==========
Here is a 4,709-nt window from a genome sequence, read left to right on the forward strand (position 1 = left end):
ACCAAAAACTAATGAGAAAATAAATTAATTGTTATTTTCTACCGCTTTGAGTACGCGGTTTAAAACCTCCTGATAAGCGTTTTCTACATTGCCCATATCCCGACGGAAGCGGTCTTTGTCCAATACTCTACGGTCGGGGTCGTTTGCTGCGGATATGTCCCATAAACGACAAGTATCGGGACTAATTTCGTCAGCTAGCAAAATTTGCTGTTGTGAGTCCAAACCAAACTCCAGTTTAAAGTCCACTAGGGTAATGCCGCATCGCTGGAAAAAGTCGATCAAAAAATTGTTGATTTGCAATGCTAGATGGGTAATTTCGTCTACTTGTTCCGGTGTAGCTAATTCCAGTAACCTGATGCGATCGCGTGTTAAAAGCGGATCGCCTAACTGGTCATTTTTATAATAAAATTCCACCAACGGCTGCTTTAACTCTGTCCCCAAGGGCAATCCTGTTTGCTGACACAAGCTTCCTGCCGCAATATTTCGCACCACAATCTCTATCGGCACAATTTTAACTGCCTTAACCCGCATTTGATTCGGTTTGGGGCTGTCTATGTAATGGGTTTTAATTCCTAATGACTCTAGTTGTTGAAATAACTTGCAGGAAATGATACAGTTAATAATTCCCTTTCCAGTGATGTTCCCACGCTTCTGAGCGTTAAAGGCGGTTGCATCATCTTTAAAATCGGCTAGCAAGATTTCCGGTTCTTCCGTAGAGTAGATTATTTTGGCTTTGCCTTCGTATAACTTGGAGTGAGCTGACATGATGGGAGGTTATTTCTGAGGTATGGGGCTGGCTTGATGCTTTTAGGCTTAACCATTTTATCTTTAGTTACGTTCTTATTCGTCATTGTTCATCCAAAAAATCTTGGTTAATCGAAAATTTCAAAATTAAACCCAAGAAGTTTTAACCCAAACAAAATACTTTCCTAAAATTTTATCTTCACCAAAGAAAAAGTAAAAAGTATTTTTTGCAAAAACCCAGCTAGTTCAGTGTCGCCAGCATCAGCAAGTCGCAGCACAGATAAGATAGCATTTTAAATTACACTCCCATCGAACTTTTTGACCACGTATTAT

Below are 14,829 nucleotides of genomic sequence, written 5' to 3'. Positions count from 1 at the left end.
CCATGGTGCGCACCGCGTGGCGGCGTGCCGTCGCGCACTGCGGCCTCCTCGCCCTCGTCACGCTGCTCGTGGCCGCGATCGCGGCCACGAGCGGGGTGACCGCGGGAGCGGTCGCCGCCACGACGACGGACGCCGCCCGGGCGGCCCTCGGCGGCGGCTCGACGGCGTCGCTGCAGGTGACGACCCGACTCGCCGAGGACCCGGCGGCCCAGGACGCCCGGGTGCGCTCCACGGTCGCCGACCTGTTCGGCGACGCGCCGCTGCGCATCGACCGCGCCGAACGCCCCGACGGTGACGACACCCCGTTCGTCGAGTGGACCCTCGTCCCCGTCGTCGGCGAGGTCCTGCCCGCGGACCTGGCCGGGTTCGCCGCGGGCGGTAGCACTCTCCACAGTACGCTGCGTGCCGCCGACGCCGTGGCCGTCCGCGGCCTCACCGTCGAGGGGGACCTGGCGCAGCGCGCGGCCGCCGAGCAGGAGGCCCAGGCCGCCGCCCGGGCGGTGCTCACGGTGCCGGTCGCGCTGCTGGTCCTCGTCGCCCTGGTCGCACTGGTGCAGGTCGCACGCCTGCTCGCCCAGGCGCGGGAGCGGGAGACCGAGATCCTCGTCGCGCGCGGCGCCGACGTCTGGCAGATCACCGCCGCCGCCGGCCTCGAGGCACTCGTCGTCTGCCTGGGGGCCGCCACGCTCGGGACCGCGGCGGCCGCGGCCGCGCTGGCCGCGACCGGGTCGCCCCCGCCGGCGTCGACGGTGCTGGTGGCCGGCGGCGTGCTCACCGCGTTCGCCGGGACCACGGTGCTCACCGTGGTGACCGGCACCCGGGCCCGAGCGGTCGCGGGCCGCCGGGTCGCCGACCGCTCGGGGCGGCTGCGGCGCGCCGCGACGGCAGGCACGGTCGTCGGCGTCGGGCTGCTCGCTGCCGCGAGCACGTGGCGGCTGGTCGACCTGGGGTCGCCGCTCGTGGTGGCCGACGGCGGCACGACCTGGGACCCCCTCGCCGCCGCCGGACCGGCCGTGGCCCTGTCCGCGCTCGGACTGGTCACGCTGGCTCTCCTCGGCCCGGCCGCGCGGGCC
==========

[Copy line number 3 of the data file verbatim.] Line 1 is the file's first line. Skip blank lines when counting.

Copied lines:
Below are 14,829 nucleotides of genomic sequence, written 5' to 3'. Positions count from 1 at the left end.